the same longing for God that the Israelites felt
dwells in each of us.
There is inside each of us a fundamental restlessness,
an unquenchable thirst,
an unsatisfied desire.

We spend our days chasing after things
that we think will satisfy that desire:
power, success, possessions,
security, pleasure, perfection;
but in the end, nothing satisfies
and the desire remains.

It’s an eternal longing that can only be satisfied by an eternal love.
That eternal love is God.

That eternal love became incarnate, became flesh,
entered into human time and human existence.
Jesus came to us.
This is salvation: a God who came to us to give us fullness of life.

Advent is the time to slow down
and get in touch with our eternal longing,
and with the One who satisfies it.

This time of year we are so often in touch with our surface desires:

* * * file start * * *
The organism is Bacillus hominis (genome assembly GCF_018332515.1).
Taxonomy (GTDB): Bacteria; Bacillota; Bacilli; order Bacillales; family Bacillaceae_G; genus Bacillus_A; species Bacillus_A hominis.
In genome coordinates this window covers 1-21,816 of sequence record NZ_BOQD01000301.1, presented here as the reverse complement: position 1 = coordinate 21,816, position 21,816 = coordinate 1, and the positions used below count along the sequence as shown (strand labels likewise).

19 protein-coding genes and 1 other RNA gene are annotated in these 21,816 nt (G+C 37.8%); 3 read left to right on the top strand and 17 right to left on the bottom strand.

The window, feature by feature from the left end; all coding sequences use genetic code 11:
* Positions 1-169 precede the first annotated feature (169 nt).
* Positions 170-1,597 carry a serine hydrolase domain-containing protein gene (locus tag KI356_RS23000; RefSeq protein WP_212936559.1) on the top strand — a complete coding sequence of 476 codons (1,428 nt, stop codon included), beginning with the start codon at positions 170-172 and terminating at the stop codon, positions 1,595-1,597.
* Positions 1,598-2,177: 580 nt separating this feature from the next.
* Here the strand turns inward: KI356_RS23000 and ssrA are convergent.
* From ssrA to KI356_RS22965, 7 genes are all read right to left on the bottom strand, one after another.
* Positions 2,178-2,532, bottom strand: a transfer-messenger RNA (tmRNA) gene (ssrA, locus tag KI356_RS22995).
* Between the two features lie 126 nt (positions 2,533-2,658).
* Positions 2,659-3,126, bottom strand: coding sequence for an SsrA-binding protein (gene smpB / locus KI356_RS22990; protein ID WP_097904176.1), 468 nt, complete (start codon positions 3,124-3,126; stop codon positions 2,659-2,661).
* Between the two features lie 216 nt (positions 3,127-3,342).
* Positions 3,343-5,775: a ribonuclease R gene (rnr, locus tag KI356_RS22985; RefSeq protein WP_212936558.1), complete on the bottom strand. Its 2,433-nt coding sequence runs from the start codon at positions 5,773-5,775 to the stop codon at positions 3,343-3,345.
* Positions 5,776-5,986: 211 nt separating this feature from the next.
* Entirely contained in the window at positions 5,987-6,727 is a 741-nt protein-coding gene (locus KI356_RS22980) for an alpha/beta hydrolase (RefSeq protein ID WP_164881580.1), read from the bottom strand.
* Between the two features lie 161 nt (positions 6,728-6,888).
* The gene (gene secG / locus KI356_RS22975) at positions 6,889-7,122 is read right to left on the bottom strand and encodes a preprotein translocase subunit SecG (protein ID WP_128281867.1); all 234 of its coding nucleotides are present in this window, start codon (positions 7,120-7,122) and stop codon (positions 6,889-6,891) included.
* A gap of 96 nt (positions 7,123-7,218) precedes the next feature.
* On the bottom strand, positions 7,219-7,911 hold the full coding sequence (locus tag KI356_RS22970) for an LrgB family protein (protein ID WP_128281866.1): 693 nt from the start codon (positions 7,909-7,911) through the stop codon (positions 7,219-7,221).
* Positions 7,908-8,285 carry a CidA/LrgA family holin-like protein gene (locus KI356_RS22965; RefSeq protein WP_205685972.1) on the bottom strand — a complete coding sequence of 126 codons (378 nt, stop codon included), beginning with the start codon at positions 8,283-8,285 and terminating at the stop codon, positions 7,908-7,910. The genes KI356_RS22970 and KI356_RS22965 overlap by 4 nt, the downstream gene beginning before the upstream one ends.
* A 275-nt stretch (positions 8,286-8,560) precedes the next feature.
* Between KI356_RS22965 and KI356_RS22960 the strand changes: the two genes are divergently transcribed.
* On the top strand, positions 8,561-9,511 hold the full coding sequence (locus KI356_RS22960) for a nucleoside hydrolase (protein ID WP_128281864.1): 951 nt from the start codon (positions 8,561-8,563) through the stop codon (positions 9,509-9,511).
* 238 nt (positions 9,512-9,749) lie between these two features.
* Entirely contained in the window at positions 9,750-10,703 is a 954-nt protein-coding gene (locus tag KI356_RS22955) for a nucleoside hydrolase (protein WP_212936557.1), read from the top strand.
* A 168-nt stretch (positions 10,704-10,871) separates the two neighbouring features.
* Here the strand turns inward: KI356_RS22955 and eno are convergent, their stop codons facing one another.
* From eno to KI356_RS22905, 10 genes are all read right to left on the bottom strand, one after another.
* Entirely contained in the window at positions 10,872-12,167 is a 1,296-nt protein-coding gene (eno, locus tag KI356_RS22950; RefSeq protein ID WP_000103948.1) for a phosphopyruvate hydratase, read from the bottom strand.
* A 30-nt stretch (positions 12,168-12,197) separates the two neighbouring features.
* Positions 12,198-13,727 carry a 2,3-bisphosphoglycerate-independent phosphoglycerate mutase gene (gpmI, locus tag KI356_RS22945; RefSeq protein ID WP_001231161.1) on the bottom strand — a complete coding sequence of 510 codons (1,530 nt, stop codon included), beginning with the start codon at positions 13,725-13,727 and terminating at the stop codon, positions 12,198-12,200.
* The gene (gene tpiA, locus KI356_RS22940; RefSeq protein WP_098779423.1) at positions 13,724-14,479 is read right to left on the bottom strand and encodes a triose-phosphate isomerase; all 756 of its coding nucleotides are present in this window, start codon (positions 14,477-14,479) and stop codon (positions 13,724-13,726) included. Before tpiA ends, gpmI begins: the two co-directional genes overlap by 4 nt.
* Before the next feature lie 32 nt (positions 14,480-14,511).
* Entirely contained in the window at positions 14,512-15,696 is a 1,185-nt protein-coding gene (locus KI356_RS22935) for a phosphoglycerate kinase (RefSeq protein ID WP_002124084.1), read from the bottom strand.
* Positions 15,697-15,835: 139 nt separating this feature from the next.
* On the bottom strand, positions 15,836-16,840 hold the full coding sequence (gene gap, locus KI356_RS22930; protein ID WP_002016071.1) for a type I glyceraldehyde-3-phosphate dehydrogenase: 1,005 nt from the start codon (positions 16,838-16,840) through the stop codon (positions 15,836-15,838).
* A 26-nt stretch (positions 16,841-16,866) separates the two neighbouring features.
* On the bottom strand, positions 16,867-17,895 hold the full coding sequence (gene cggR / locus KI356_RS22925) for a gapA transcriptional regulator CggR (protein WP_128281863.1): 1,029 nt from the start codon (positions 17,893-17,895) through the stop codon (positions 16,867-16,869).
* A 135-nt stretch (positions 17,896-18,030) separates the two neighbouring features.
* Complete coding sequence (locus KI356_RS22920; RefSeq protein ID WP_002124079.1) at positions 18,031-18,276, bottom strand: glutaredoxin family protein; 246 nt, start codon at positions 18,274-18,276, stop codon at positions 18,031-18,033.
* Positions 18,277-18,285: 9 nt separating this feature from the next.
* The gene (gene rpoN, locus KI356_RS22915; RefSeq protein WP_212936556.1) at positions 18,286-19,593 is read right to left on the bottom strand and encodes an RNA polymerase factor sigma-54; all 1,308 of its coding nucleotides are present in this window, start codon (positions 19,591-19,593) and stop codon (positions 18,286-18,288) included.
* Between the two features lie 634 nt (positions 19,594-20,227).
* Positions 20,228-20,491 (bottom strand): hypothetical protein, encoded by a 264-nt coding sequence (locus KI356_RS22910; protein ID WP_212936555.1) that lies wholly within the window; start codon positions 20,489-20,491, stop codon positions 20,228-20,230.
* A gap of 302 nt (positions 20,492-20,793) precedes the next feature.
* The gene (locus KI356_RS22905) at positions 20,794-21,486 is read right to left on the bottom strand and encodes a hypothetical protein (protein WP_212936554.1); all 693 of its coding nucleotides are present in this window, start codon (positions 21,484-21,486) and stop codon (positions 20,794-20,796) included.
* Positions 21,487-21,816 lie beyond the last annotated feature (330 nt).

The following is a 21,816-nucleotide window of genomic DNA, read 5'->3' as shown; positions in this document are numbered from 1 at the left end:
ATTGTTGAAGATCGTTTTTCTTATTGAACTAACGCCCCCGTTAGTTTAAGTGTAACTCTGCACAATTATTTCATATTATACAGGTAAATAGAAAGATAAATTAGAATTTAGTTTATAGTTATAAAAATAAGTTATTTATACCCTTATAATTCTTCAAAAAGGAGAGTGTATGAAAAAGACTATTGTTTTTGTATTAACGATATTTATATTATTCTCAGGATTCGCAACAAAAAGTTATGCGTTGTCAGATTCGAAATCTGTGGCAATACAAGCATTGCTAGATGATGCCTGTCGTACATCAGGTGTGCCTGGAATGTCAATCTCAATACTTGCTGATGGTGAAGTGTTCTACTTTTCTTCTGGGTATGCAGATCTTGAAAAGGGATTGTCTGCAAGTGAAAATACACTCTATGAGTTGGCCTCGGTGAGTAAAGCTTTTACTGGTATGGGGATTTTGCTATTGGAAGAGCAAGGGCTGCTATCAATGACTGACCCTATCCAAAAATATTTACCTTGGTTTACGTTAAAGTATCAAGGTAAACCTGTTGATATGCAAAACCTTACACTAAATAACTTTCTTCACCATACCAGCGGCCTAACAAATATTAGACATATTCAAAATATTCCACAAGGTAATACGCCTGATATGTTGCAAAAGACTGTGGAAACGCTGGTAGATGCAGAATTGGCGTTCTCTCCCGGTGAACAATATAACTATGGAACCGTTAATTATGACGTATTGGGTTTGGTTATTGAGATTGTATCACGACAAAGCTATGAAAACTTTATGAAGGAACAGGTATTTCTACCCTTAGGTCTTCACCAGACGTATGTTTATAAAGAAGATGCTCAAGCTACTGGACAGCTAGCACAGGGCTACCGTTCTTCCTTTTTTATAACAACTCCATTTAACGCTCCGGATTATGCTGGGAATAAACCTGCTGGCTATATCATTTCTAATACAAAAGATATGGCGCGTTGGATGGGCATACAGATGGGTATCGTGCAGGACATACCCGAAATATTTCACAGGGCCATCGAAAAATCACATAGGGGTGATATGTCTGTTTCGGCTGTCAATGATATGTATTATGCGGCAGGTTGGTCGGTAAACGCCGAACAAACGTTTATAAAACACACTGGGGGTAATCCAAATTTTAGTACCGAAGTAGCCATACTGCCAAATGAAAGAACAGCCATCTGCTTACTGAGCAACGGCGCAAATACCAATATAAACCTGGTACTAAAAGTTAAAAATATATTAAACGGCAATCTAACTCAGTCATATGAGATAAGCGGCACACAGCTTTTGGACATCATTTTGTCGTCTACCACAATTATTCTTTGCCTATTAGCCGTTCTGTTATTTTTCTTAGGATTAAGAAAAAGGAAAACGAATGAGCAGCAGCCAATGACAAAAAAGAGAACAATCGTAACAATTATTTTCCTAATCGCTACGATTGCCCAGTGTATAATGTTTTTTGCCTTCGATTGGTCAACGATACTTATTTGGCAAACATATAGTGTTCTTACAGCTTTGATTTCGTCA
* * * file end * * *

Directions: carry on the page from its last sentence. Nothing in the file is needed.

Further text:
certain kinds of holiday food,
the gifts we want under the tree,
the way we want the house decorated.

But below those surface desires are the desires of the heart,
the longings for connection, relationship, forgiveness, love.

Advent is the time to cultivate those longings,
to spend time exploring the desires that lie deep within,
and to ask God to come into our hearts more intimately this Christmas.

Because God has promised to come again,
not only at the end of time, but right here, right now.

We don’t know when or where or how
Jesus will come at the end of time,
but even more importantly,
we don’t know when or where or how
Jesus will come into our lives
this very day, this very hour, this very moment.

But we can be sure of one thing: Jesus will come to us this Advent.
Is coming to us right now.
Jesus continually invites us to an ever-deepening intimacy,
an intimacy in which all our truest longings are satisfied.
Our salvation is not a moment in time
but the ongoing action of a loving God.

Even now, Jesus is near to us, breaking into our lives.
But “Be watchful!” he says.